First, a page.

3. Read if for the Wall

Imagine a 700 feet tall barrier made totally of ice that stretches from sea to sea. It was erected ages ago when a vicious supernatural threat emerged out of the North and almost vanquished the Seven Kingdoms.

But now, it’s been so long that even the riff of that wretched darkness has faded away from the living memory. And, as the warmth of summer slowly drains away from the land, the organization tasked with maintaining the Wall is left utterly neglected and ill-prepared for whatever seems to be waking up beyond it!

Why is it that when one man builds a wall, the next man immediately needs to know what’s on the other side?
– George RR Martin, A Game of Thrones

Ultimately, while the world of Westeros provides all the muscle to propel the story forward, it’s the Wall (and, what lies beyond) that forms the fantastical backbone of the saga – a clear dividing line between the known and the unknown, the utter darkness and whatever glimmer of hope (and sanity) is still left alive.

A Game of Thrones, at its core, is an uninhibited celebration of our own world with all its beauty and savagery pooled together. Here, George RR Martin manifests a complex and multi-layered world where anything can be used, abused and then, conveniently re-used, slaughtering every sacred cow of the genre and injecting a passion that hasn’t been witnessed for a long time.

And, if you’ve ever felt that Tolkien’s world is sexless and bloodless, you won’t be making similar complaints here. It doesn’t matter if you have already seen the TV series. Or, you detest graphic violence, sex and colorful expletives. A Game of Thrones is a moving narrative of love, loyalty, ambition and death – the last being the only certainty and at times the sole comfort.

Truly, works like these deserve to be read, reread and then, recommended from the rooftops. So, run and grab it right away while you still can. Time is short and… winter is coming.

Valar Morghulis!

Question: Do you consider A Game of Thrones by George RR Martin among some of the finest works of fiction? You can add a Comment below.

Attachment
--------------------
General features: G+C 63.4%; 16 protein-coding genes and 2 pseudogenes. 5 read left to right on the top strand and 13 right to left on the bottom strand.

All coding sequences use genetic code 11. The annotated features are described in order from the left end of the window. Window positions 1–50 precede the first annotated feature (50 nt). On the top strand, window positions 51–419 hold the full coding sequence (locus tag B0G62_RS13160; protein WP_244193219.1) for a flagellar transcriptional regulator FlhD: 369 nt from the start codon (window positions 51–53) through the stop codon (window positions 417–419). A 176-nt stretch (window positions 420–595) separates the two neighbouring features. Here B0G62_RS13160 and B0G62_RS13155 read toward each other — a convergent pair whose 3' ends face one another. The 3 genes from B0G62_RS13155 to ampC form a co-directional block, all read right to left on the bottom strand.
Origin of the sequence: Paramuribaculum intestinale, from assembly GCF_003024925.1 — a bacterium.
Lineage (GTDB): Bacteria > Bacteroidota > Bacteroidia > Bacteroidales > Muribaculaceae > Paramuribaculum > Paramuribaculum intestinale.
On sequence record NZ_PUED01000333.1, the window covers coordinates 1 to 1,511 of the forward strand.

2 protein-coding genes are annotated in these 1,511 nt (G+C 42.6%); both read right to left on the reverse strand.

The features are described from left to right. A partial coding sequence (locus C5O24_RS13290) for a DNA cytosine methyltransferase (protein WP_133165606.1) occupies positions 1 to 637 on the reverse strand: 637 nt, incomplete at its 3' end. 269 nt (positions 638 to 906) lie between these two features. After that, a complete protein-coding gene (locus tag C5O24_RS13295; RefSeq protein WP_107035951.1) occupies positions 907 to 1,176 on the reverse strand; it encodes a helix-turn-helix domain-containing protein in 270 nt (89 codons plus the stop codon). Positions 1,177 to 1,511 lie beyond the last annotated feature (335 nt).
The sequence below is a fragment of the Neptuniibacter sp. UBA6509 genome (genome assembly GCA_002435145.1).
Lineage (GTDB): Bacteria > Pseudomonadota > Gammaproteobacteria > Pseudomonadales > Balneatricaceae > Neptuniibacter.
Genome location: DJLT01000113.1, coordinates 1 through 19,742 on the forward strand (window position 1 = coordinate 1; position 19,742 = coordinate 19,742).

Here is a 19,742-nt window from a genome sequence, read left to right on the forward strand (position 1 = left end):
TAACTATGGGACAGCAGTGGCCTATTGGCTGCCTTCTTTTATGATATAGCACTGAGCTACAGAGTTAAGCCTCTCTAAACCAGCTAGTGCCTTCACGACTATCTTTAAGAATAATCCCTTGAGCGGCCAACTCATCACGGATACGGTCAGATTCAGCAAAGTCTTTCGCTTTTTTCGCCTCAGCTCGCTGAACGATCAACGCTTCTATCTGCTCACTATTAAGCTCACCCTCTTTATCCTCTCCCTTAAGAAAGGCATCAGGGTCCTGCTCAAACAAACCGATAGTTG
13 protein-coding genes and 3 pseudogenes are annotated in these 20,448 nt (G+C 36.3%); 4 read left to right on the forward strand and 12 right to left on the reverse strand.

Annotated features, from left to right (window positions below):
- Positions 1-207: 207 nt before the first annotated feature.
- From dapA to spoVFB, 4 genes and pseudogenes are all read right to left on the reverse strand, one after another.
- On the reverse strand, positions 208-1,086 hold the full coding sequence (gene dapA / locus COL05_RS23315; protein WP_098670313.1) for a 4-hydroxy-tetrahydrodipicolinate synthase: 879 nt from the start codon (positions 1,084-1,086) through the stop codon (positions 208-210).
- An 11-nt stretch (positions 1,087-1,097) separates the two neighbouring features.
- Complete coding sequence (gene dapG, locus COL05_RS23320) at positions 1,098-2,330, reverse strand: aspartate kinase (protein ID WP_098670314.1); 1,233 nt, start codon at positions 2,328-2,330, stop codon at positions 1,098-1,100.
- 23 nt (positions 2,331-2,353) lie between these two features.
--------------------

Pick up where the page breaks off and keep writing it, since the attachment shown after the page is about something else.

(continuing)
• Fatal Feline

    I definitely loved your review. I don’t usually read anything dubbed ‘Fantasy’, and as you expressed, this is so much more. It’s difficult to hand someone a 750+ page book and convince them of its brilliance. Your review is worth printing and giving it to the person whose hand you’re pushing the book into. As a huge fan of the series, I find the books as intriguing ~ more so, since there are emotions, and motivations that words can convey, and film cannot. You’re correct that it is a book worth reading, re-reading, and perhaps reading again. It should become a staple in Modern Literature classes. Martin created multifaceted characters, none who are completely faultless, or flawless, and none who are completely depraved, or malevolent (except Joffrey). He wove a storyline that entangles all of them, and placed them in a cruel world in which it is carried out. The book demands the reader to think, and dares him to deny. I love how you advised, ‘It doesn’t matter if you have already seen the TV series. Or, you detest graphic violence, sex and colorful expletives. A Game of Thrones is a moving narrative of love, loyalty, ambition and death – the last
    being the only certainty and at times the sole comfort.’ Life is fraught with contradictions and injustice, with grinning deceit and prejudices. Game of Thrones portrays it all as it captivates its reader until its final page. As for those of us who’ve read the book, and fell in love ~ It is known.

    • Book Recommendations

      Glad you liked our recommendation for A Game of Thrones. And, thanks for such an insightful comment.

      Also agree on your point regarding Joffrey – the only character with almost no redeeming quality. Though, it will be good fun to figure out what made him so totally, utterly rotten!

      And, do let us know if there is any other book you truly love & would like us to recommend to our readers.



  • Scott

    Not quite true, there are a few examples of death not being a comfort – to the one that has died, or the ones left behind. Excelent books, and definatly worth reading.